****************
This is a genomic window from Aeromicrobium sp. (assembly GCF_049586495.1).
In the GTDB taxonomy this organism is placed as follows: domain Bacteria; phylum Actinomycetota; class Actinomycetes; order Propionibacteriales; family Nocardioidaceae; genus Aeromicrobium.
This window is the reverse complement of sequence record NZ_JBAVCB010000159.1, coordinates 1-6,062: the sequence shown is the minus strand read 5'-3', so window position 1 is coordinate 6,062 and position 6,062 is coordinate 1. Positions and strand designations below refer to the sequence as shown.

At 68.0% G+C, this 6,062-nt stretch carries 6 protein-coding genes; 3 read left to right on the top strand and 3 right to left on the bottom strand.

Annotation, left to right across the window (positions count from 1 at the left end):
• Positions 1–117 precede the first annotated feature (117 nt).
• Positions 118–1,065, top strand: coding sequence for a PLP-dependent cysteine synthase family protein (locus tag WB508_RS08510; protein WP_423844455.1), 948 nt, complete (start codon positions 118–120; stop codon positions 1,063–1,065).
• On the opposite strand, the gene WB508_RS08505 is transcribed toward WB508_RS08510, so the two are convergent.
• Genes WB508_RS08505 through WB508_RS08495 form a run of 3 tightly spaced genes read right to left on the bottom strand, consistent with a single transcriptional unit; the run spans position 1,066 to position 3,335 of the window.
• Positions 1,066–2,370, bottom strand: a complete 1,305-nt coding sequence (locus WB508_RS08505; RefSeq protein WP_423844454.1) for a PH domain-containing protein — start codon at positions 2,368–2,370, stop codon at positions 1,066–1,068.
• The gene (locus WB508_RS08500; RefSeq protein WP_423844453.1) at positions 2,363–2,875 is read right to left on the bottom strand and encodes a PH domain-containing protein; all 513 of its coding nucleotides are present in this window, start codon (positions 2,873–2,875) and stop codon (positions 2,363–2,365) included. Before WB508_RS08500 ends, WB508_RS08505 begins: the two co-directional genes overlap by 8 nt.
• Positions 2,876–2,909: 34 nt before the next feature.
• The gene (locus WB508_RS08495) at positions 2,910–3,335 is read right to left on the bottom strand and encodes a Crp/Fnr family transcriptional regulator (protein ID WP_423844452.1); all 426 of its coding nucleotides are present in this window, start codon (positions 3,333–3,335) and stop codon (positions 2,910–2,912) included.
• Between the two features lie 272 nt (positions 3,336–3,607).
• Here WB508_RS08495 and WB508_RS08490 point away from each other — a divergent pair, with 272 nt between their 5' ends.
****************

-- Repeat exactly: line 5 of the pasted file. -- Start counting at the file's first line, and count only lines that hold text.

Annotation, left to right across the window (positions count from 1 at the left end):